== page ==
Outside centre Brian O’Driscoll is Ireland’s highest try scorer. O’Driscoll spent the entirety of his playing career at club side Leinster, and he captained his country for nine years, as well as captaining the British and Irish Lions during a 2005 tour. Nippy and with explosive speed, O’Driscoll was famed for charging towards the goal line, whilst opposition defenders seemingly melted away thanks to his sheer pace and agility. If there was just the smallest gap between two defenders, O’Driscoll would exploit it. He was voted player of the tournament after a hat-trick of Six Nations in 2006, 2007 and 2009, and he is the tournament’s all-time top try scorer.
Gareth Edwards is considered by many as the greatest player to ever grace the Rugby field. The Welsh legend played scrumhalf during 1960’s and 70’s, guiding them to three Grand Slams with his incredible athleticism, balance and speed. Additionally, Edwards is Wales’ youngest ever captain, taking the armband at the tender age of 20. His try for Barbarians against the All Blacks in 1973 is regarded as the greatest try in the history of Rugby: Edwards finished off a remarkable team move with a sublime showing off his trademark explosive speed.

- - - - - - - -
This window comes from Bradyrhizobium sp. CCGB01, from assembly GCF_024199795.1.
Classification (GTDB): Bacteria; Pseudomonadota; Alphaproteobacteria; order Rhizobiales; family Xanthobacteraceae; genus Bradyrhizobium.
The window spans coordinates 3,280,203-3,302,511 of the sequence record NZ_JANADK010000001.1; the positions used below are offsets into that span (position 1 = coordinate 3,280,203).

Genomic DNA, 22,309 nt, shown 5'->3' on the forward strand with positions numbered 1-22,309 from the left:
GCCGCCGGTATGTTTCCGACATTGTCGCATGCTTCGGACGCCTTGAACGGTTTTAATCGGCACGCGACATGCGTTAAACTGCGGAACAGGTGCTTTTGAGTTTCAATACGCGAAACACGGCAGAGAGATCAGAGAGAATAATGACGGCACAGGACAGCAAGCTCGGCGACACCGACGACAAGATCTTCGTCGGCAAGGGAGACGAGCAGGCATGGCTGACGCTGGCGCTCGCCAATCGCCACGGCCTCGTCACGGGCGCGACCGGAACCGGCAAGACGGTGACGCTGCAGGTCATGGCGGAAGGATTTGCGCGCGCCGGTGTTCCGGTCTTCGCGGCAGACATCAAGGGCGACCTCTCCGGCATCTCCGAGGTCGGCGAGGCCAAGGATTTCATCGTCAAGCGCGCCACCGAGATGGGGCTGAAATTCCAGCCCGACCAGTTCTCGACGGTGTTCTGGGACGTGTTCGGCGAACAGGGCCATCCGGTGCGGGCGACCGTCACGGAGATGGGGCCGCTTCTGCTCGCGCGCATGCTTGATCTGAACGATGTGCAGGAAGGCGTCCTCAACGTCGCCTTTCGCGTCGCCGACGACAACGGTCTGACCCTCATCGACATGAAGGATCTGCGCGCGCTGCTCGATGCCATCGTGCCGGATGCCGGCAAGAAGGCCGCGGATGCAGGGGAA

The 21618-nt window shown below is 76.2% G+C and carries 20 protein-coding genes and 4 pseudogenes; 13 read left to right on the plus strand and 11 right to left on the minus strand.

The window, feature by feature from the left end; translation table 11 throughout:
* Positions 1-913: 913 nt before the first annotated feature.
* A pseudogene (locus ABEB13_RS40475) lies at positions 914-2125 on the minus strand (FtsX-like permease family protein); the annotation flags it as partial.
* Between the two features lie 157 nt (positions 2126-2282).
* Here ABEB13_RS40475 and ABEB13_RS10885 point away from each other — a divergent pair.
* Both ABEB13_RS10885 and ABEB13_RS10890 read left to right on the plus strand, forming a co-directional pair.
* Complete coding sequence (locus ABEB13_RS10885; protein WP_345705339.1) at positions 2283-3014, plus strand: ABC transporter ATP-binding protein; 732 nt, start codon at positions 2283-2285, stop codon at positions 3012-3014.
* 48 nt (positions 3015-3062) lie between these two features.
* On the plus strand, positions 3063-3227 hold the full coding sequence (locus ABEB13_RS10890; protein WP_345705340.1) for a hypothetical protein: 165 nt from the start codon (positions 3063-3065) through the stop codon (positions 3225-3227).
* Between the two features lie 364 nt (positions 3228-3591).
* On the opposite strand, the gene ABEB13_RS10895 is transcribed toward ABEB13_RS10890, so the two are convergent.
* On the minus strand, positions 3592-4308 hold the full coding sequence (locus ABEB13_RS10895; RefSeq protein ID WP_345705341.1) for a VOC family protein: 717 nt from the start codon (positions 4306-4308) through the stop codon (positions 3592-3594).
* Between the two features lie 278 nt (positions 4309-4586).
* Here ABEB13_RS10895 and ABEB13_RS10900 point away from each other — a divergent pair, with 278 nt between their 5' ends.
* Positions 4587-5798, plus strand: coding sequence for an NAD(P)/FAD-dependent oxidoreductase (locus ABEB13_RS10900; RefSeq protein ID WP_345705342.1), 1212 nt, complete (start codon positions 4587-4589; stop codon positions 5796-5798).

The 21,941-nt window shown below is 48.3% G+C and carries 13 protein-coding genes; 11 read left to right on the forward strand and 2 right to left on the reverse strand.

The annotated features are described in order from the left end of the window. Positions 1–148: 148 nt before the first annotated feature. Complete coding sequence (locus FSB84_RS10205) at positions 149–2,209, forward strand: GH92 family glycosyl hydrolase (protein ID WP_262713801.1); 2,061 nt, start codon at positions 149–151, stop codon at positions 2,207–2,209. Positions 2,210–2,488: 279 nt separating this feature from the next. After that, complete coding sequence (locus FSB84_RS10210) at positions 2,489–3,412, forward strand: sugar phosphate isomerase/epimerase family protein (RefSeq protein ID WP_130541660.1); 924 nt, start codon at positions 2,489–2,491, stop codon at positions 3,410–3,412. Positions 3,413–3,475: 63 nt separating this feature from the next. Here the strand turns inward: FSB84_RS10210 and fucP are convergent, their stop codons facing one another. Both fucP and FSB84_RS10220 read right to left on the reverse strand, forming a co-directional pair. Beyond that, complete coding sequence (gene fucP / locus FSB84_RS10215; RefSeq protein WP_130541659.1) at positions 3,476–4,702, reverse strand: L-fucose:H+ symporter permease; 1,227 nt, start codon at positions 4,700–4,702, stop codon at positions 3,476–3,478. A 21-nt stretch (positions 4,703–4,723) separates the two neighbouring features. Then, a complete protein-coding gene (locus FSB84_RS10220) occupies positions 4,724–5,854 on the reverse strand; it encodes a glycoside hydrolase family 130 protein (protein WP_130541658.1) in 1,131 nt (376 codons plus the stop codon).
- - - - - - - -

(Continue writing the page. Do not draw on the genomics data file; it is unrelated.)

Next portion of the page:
Lawrence Dallaglio was a superb number 8 and flanker for England, and was an integral part of the 2003 World Cup-winning team. He is considered the greatest number 8 to ever wear the England shirt. Dallaglio was a phenomenal ball carrier, with incredible strength and determination. He was an absolute man-mountain, and enjoyed a glittering career spanning nearly 20 years. Dallaglio went on to win 85 caps for his country, and spent the entirety of his club career at Wasps, making over 200 appearances for his boyhood club.
Super Rugby’s all-time leading points scorer Dan Carter is regarded as rugby’s greatest ever fly-half. He was a key cog in the All Blacks 2015 World Cup-winning team, and was named man of the match in the final against Australia having shown nerves of steel and remarkable composure to kick four penalties, two conversions and a drop goal. Carter is one of the finest kickers in world rugby, and his tactical awareness, bravery and strength in the tackle have made him one of the games all-time greats.